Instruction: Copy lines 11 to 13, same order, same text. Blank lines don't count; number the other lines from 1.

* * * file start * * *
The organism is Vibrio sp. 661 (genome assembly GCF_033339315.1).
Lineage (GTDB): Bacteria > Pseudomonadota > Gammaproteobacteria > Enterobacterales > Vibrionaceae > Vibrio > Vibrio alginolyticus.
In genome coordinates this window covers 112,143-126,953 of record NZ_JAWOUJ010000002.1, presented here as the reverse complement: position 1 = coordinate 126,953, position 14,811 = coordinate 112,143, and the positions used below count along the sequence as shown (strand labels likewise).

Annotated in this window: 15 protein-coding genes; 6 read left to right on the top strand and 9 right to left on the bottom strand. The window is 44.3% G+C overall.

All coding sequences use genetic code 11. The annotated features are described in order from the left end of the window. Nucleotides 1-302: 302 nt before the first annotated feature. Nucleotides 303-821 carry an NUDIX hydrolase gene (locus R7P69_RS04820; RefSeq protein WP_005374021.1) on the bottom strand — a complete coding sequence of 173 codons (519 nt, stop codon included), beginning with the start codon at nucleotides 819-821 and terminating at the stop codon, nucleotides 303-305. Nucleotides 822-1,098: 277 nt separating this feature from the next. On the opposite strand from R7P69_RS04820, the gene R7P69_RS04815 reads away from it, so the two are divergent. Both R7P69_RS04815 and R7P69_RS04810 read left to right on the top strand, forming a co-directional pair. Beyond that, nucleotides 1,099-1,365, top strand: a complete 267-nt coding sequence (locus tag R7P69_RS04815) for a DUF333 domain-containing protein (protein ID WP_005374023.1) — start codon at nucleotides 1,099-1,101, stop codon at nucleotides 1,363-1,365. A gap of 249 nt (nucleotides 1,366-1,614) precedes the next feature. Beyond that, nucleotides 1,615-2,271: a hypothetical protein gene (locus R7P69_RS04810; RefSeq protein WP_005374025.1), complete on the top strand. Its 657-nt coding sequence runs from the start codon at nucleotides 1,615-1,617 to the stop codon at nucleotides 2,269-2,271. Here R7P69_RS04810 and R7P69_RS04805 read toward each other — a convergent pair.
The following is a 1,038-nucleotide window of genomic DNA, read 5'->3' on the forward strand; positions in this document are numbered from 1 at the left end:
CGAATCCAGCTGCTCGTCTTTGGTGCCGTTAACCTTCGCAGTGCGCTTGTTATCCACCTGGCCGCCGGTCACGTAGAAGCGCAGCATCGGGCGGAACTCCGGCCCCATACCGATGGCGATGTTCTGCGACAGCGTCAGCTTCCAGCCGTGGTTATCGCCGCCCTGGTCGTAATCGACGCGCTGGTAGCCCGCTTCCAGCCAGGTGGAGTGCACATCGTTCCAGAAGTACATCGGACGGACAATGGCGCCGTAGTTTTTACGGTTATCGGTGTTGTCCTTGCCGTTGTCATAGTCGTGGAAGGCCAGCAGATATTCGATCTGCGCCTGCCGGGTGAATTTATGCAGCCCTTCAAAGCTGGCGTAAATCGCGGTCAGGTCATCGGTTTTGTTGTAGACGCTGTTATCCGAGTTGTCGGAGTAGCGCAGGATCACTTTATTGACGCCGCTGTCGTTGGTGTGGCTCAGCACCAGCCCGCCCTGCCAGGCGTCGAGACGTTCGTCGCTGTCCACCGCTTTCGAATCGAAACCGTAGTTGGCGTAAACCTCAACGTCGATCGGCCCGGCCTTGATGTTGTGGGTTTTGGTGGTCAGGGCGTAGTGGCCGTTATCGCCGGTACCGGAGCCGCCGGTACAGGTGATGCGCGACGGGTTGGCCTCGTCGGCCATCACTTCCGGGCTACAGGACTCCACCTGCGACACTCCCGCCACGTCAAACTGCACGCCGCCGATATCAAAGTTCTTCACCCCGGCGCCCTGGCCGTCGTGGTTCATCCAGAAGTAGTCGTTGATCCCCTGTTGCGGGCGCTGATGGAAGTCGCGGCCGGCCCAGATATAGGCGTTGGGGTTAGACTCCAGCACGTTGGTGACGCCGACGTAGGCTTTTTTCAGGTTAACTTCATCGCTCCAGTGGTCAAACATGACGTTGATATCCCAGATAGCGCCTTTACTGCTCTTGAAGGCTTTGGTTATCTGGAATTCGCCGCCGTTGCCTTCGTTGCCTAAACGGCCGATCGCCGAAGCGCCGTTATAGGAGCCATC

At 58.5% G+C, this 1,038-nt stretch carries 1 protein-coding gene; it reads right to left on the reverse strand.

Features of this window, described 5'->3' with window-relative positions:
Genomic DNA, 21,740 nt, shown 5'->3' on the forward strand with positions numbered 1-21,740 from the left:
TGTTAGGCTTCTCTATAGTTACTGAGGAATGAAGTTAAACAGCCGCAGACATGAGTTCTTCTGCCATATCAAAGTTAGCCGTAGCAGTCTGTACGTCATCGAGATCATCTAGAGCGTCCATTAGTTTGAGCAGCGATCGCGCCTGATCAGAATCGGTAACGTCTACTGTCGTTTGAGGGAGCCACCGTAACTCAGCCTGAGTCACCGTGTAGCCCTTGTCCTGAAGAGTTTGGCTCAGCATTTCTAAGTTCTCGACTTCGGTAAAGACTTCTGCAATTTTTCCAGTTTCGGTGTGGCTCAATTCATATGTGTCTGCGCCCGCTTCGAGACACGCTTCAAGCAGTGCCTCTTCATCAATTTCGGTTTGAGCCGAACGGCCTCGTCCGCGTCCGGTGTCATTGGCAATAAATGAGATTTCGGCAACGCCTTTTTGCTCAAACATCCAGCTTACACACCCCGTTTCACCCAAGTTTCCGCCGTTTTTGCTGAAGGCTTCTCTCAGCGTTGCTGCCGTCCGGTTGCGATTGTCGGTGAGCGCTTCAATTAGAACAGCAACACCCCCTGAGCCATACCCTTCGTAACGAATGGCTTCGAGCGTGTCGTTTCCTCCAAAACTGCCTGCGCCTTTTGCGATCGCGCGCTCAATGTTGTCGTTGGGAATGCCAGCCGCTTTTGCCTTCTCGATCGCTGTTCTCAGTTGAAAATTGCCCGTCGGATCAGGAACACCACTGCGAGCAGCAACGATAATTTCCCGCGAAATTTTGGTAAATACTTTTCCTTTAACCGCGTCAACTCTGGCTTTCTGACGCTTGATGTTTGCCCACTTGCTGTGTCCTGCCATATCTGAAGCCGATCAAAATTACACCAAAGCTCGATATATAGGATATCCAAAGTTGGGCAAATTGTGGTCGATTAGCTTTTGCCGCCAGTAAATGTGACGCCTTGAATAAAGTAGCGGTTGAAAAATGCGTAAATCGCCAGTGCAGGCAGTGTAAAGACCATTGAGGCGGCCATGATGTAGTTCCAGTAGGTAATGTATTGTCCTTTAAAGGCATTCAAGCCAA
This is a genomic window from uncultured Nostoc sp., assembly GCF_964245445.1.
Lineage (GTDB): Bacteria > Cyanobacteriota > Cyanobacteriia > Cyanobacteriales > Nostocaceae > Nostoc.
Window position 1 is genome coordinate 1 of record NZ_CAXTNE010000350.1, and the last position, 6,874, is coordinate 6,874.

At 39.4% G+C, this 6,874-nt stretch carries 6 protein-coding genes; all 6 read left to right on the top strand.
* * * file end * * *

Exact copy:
TGTTAGGCTTCTCTATAGTTACTGAGGAATGAAGTTAAACAGCCGCAGACATGAGTTCTTCTGCCATATCAAAGTTAGCCGTAGCAGTCTGTACGTCATCGAGATCATCTAGAGCGTCCATTAGTTTGAGCAGCGATCGCGCCTGATCAGAATCGGTAACGTCTACTGTCGTTTGAGGGAGCCACCGTAACTCAGCCTGAGTCACCGTGTAGCCCTTGTCCTGAAGAGTTTGGCTCAGCATTTCTAAGTTCTCGACTTCGGTAAAGACTTCTGCAATTTTTCCAGTTTCGGTGTGGCTCAATTCATATGTGTCTGCGCCCGCTTCGAGACACGCTTCAAGCAGTGCCTCTTCATCAATTTCGGTTTGAGCCGAACGGCCTCGTCCGCGTCCGGTGTCATTGGCAATAAATGAGATTTCGGCAACGCCTTTTTGCTCAAACATCCAGCTTACACACCCCGTTTCACCCAAGTTTCCGCCGTTTTTGCTGAAGGCTTCTCTCAGCGTTGCTGCCGTCCGGTTGCGATTGTCGGTGAGCGCTTCAATTAGAACAGCAACACCCCCTGAGCCATACCCTTCGTAACGAATGGCTTCGAGCGTGTCGTTTCCTCCAAAACTGCCTGCGCCTTTTGCGATCGCGCGCTCAATGTTGTCGTTGGGAATGCCAGCCGCTTTTGCCTTCTCGATCGCTGTTCTCAGTTGAAAATTGCCCGTCGGATCAGGAACACCACTGCGAGCAGCAACGATAATTTCCCGCGAAATTTTGGTAAATACTTTTCCTTTAACCGCGTCAACTCTGGCTTTCTGACGCTTGATGTTTGCCCACTTGCTGTGTCCTGCCATATCTGAAGCCGATCAAAATTACACCAAAGCTCGATATATAGGATATCCAAAGTTGGGCAAATTGTGGTCGATTAGCTTTTGCCGCCAGTAAATGTGACGCCTTGAATAAAGTAGCGGTTGAAAAATGCGTAAATCGCCAGTGCAGGCAGTGTAAAGACCATTGAGGCGGCCATGATGTAGTTCCAGTAGGTAATGTATTGTCCTTTAAAGGCATTCAAGCCAA
This is a genomic window from uncultured Nostoc sp., assembly GCF_964245445.1.
Lineage (GTDB): Bacteria > Cyanobacteriota > Cyanobacteriia > Cyanobacteriales > Nostocaceae > Nostoc.